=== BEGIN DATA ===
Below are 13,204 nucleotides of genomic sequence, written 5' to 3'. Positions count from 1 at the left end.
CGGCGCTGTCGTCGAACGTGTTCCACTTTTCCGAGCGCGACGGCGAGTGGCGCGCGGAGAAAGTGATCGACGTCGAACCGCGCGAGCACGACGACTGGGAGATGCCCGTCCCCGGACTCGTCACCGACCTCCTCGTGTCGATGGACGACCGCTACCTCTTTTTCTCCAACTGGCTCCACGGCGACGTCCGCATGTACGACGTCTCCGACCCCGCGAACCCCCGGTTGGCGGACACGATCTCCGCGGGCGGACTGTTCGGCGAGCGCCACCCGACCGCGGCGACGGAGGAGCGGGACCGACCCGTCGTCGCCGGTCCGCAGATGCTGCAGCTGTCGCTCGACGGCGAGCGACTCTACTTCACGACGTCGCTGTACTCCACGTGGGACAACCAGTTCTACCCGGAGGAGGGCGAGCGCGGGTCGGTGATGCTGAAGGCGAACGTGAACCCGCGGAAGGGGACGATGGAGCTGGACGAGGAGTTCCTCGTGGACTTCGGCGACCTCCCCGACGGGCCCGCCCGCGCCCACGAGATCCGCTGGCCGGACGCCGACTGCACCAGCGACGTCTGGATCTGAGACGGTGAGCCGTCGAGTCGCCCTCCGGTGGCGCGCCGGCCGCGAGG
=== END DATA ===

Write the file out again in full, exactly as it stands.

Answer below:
Below are 13,204 nucleotides of genomic sequence, written 5' to 3'. Positions count from 1 at the left end.
CGGCGCTGTCGTCGAACGTGTTCCACTTTTCCGAGCGCGACGGCGAGTGGCGCGCGGAGAAAGTGATCGACGTCGAACCGCGCGAGCACGACGACTGGGAGATGCCCGTCCCCGGACTCGTCACCGACCTCCTCGTGTCGATGGACGACCGCTACCTCTTTTTCTCCAACTGGCTCCACGGCGACGTCCGCATGTACGACGTCTCCGACCCCGCGAACCCCCGGTTGGCGGACACGATCTCCGCGGGCGGACTGTTCGGCGAGCGCCACCCGACCGCGGCGACGGAGGAGCGGGACCGACCCGTCGTCGCCGGTCCGCAGATGCTGCAGCTGTCGCTCGACGGCGAGCGACTCTACTTCACGACGTCGCTGTACTCCACGTGGGACAACCAGTTCTACCCGGAGGAGGGCGAGCGCGGGTCGGTGATGCTGAAGGCGAACGTGAACCCGCGGAAGGGGACGATGGAGCTGGACGAGGAGTTCCTCGTGGACTTCGGCGACCTCCCCGACGGGCCCGCCCGCGCCCACGAGATCCGCTGGCCGGACGCCGACTGCACCAGCGACGTCTGGATCTGAGACGGTGAGCCGTCGAGTCGCCCTCCGGTGGCGCGCCGGCCGCGAGG